You may have noted the hint of caution in my words however - WHEN it worked well... The first issues encountered were that the pipes chosen were too small. The original 12” (300mm) pipes were exchanged for 15” (380mm) versions and 22” (560mm) pipes were even installed, but never used, on the hilly sections. This increased the work needed from the pumping engines and resulted in a consequent rise in their fuel bills. The biggest issue was the seal in the top of the pipe. This was made of leather and was at the mercy of the weather. Rain and cold resulted in it becoming stiff. The heat of summer had the same effect. An ineffective air seal was the inevitable result. The Irish system has used a metal weather seal that opened and closed automatically as the train passed but this must have been incredibly noisy and put a great deal of strain on the components involved. The joints between the pipes and the seals on the pistons were leather too. All sorts of varnishes and whale oils*** were used but keeping up with this maintenance was unsustainable.

Exeter pump house on the left and station on the right.

This led to a lot of disagreements between Brunel and Samuda as to who was responsible for the problems and how to tackle them. The only solution was to replace the leather seal on the entire length of the line. This would cost the sum of £32,000. In 1848 this was a terrific sum of money. It's knocking on the door of £4 million in today's money... As he had advised the fitting of the metal weather seal, Samuda understandably refused to go ahead. All for the want of a decent modern elastomer... Needless to say that the last atmospheric train was an up goods arriving at Exeter at 12:30 on Sunday 10th September 1848.

The Totnes Pump house. It had been owned by a dairy since 1934, which started to demolish it in 2008. A successful campaign secured the future of the building, with it being listed Grade II that year

To put into perspective how big an issue this was, the experiment had cost a total of £433,991. Adjusted for inflation, that's over £50 million today! The S.D.R. has to deal with this and also had to face up to the fact that it owned no steam locomotives of its own and had no capital to buy any. The atmospheric system had meant that long lengths of the line were built as single track, when in locomotive operations it really needed to be double track. Not a great place to be. The company soldiered on until it was bought out by the G.W.R. on the 1st February 1876. Standing as mute witness to all this, three of the air pumping station buildings are still there to this day at Starcross, Torquay and Totnes. Amazingly, three full lengths of unused South Devon 22 inch pipe, were found buried in the beach at Goodrington Sands in 1993. They have been displayed next to our branch line since 2000, set up with some genuine pieces of G.W.R. broad gauge rails in as close to the operational set up as is possible. When we reopen - why not have a look for this remarkable survivor? As you do so, speak softly to your wallet or purse, tell it not to be frightened and that you promise to not let Mr Brunel anywhere near it...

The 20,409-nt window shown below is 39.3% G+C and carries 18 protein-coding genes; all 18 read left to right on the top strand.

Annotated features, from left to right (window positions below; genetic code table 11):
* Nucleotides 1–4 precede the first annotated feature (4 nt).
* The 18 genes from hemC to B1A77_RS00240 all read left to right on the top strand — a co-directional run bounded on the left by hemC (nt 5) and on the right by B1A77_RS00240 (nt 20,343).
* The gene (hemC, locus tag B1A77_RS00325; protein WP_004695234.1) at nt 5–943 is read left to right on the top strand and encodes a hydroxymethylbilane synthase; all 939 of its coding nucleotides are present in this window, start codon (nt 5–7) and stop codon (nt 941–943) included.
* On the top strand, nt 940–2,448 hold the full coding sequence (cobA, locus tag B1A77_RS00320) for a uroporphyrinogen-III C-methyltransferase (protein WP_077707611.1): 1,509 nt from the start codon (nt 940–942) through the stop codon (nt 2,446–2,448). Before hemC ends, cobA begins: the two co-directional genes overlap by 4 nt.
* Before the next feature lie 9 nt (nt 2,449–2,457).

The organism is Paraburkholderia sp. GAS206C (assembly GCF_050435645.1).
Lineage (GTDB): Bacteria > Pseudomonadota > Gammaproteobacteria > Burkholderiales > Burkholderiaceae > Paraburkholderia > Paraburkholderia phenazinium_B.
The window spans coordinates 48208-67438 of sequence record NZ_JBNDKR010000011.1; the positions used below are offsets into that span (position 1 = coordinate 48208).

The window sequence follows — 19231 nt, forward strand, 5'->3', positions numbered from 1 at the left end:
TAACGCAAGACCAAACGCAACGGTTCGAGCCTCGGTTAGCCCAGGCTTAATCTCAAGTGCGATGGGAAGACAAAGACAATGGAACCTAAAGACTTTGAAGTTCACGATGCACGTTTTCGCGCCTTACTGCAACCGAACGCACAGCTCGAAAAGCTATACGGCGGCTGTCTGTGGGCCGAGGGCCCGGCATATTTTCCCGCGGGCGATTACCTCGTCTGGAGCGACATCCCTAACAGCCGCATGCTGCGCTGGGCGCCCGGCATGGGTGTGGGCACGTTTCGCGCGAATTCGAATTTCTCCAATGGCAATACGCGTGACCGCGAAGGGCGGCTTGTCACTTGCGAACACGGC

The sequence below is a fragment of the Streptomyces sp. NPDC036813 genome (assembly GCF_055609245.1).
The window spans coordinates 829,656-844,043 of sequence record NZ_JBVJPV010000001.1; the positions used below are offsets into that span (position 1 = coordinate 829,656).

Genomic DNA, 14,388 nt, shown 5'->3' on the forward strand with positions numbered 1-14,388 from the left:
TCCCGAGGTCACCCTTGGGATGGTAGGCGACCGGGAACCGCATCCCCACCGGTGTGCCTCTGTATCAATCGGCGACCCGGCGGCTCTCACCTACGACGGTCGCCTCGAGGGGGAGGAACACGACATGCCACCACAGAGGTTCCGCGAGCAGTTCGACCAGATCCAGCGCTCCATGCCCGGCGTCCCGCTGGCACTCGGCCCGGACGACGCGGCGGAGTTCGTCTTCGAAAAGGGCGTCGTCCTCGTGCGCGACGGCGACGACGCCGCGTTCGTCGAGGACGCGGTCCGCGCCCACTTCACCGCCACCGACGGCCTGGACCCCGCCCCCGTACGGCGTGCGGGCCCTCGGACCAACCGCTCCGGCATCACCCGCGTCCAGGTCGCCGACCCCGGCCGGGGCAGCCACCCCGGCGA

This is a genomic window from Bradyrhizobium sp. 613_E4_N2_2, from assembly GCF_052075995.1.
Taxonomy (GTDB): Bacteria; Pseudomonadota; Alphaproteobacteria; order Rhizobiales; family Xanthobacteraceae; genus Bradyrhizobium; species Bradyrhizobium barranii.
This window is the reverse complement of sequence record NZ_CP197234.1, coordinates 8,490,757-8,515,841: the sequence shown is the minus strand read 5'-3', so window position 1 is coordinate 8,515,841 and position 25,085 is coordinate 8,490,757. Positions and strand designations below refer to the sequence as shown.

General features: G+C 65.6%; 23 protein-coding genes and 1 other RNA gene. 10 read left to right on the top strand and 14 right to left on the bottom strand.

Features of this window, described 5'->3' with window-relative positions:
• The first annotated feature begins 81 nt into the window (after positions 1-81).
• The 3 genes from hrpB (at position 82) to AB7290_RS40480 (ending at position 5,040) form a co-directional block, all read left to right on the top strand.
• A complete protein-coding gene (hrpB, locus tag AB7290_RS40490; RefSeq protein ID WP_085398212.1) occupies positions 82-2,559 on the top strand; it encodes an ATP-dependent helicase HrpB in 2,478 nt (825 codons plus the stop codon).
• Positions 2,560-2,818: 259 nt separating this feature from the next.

The atmospheric pipe at Didcot Railway Centre

P.S.: Amazingly, this technology isn't dead. The Aeromovel Corporation of Brazil developed an automated ‘people mover’ system that is atmospherically powered. It's been in operation at the Porto Alegre Airport in Brazil since 2013. If you are ever out there, have a go!

* 1987 in Kent being a memorable one for your blogger. Opening the front door to see the upper canopy of a large oak tree up close is quite disconcerting...

**Just like electric trains today if you think about it!

***The atmospheric system was an environmentalist's nightmare wasn't it?! A similar system on the London and Croydon Railway used tallow (rendered animal fat) to try to solve the problem. The local rats found this particularly to their liking...


Broad Gauge Banter Part 1: Broadening Your Horizons?

Tim Fischer's poster Great World Railway Gauges, topped by Brunel broad gauge, is displayed in the Engine Shed at Didcot

It's time we had a broad discussion with wide ramifications. We need to gauge the feeling of our readers. That's probably enough of the - and let's be fair to them - ‘jokes’(?). Let's make a few definitions. When we talk about gauge here, we refer to the distance between the rails. There are several different gauges that have been used throughout history. The one we refer to today as ‘standard gauge’ is 4’ 8½” (1,435mm) and also goes by the name ‘Stephenson’ Gauge in deference to its populariser. The choice of this size was fairly pragmatic as many of the horse drawn tram systems that came before the advent of steam railways had a gauge very close to this.

This is one of the 2-6-2 + 2-6-2 Garratts, formerly of South African Railways, which do such excellent work on the Welsh Highland Railway and weigh in at about 60 tons.